Daniel Defoe operates at his best in measured spaces and concrete details. In his novels, money clinks and time beats. And nowhere can you experience the slow, steady beat of time than in Robinson Crusoe
. What Defoe lacks in the ability to portray his characters psychologically, he makes up for by using details that allow us to deduce his characters' emotions.
The word time
appears on nearly every page of Robinson Crusoe
; we get painstaking descriptions of Crusoe's use of time and his infinite attempts to keep track of time despite his disorienting circumstances. Crusoe's crushing loneliness is less apparent from what he says than from the understated descriptions of large amounts of time passing, underlining the blankness of his existence despite his furious industry: "I cannot say that after this, for five years, any extraordinary thing happened to me, but I liv'd on in the same Course, in the same Posture and Place...planting my Barley and Rice."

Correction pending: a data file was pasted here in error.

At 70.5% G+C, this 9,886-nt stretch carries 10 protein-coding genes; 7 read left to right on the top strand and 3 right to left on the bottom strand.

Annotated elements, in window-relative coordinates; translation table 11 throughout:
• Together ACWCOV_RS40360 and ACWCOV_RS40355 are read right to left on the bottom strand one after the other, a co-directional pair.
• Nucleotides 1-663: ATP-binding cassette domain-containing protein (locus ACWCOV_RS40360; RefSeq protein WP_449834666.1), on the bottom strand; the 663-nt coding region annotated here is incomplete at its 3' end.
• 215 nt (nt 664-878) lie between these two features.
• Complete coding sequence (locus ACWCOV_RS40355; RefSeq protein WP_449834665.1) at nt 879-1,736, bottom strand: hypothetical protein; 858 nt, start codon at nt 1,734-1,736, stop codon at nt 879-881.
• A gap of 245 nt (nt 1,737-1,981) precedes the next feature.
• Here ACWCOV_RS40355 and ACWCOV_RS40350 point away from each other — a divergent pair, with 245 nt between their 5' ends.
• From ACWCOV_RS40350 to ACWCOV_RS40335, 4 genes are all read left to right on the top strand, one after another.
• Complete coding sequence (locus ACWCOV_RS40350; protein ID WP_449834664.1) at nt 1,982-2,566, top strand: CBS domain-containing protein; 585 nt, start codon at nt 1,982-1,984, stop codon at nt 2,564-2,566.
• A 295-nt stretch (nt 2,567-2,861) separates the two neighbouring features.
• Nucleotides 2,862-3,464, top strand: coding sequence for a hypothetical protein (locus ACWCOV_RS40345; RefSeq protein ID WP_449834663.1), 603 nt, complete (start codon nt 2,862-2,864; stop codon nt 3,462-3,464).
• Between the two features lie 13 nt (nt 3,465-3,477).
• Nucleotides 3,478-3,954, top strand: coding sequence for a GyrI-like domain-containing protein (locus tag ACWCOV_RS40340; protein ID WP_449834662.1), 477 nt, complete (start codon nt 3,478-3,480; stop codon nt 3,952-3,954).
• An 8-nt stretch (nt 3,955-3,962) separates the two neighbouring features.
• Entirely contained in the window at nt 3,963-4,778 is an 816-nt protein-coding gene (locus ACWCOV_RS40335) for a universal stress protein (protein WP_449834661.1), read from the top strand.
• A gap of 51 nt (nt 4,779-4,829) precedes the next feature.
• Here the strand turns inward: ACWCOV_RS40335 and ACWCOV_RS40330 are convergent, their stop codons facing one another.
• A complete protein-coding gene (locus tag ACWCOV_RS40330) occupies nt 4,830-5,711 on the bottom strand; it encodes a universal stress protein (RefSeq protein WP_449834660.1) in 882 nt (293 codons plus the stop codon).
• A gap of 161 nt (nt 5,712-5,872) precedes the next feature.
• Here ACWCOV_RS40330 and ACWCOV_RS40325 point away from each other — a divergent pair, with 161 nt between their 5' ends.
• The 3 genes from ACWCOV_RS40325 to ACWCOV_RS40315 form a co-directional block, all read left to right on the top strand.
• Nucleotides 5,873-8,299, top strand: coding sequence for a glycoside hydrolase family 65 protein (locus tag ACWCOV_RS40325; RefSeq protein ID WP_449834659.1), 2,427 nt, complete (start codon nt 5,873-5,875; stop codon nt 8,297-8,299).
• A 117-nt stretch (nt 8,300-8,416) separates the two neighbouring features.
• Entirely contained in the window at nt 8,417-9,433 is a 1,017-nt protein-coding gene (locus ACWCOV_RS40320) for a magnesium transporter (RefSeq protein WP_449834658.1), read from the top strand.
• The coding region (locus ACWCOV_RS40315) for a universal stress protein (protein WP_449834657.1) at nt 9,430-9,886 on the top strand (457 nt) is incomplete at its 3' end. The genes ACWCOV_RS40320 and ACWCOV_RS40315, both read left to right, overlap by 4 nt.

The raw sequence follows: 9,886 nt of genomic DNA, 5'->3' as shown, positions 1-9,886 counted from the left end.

It is only after fifteen years on the island that Crusoe finds Friday's footprints, the first sign of another human life. Another eight years pass before they meet. Crusoe has spent twenty-three years without companionship. He will spend another twelve years on the island--measuring out his time in useful projects--before he finds the means to escape.